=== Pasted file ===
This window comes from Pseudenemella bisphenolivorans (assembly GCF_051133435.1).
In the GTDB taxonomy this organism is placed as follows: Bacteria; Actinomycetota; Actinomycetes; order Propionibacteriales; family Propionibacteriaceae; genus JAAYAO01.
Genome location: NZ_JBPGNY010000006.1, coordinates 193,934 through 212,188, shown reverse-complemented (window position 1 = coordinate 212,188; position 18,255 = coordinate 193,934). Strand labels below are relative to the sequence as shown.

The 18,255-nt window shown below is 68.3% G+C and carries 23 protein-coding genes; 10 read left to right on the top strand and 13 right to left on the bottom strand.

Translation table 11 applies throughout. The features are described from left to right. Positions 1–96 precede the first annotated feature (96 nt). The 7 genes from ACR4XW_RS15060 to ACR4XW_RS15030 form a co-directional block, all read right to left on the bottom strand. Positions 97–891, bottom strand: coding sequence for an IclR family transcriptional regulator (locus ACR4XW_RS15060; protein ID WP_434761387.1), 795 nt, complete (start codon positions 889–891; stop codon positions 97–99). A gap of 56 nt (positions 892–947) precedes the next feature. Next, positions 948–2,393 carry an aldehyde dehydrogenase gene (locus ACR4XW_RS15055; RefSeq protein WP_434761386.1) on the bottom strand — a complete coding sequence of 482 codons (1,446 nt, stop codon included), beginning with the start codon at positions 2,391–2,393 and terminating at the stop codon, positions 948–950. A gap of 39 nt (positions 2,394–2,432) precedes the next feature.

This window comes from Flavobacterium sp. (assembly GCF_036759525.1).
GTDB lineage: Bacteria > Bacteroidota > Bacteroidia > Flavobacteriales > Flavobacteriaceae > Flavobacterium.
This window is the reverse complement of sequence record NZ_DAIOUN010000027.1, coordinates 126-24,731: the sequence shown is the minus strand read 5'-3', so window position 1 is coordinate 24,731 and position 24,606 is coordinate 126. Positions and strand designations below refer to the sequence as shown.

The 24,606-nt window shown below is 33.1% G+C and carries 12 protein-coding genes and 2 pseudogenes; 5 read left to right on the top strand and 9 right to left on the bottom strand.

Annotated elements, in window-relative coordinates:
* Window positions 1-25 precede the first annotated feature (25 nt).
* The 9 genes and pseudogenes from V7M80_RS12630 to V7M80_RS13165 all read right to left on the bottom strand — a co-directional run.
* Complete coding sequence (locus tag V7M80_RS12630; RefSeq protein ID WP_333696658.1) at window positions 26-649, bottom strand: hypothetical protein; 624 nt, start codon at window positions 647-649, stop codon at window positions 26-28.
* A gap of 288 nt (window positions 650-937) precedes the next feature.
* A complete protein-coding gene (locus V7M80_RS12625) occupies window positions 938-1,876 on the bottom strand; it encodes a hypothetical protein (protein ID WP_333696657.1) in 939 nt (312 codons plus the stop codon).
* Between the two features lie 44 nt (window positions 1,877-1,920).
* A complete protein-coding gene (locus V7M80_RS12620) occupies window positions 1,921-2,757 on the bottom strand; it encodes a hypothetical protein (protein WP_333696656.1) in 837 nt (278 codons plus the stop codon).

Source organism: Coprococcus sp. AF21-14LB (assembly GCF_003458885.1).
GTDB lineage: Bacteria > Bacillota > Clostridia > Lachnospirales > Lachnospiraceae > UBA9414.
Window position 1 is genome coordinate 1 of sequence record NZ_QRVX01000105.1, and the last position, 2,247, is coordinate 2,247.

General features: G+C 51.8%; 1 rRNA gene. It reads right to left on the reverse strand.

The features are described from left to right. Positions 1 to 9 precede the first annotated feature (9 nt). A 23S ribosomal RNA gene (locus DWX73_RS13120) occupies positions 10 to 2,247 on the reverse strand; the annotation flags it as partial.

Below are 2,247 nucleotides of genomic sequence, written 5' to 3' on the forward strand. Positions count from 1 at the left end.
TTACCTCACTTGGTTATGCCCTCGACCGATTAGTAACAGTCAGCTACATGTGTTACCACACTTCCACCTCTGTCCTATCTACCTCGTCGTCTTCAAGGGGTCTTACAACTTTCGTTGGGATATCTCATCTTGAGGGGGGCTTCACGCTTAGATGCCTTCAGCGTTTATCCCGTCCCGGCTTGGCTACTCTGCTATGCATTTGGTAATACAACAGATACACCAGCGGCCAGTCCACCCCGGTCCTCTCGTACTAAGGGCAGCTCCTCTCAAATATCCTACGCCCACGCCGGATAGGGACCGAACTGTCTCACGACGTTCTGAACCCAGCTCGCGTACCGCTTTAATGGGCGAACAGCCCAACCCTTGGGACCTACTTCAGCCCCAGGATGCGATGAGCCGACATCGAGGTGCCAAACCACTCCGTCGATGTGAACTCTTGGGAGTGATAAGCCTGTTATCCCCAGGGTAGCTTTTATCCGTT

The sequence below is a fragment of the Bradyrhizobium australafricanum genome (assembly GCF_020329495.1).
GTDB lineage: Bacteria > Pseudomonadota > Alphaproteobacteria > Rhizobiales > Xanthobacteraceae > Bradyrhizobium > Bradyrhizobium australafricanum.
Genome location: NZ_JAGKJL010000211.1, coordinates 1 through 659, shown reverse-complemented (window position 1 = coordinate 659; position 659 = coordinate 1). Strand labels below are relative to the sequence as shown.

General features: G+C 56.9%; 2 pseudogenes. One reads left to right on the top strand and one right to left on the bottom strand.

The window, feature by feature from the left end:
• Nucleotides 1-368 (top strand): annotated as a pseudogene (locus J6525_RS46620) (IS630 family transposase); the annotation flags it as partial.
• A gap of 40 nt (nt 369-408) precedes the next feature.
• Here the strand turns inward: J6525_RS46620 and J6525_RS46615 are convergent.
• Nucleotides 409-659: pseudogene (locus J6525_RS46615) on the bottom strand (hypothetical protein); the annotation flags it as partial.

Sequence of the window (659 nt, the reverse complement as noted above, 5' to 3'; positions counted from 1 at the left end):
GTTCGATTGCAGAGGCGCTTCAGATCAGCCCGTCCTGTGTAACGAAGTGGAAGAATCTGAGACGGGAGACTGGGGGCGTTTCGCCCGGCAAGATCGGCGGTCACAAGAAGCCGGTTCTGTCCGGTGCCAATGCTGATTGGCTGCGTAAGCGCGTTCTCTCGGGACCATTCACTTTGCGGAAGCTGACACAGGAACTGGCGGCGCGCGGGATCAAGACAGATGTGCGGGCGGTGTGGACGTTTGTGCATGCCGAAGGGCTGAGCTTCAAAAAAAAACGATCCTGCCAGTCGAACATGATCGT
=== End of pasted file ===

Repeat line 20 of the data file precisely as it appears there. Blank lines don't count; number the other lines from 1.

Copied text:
Window position 1 is genome coordinate 1 of sequence record NZ_QRVX01000105.1, and the last position, 2,247, is coordinate 2,247.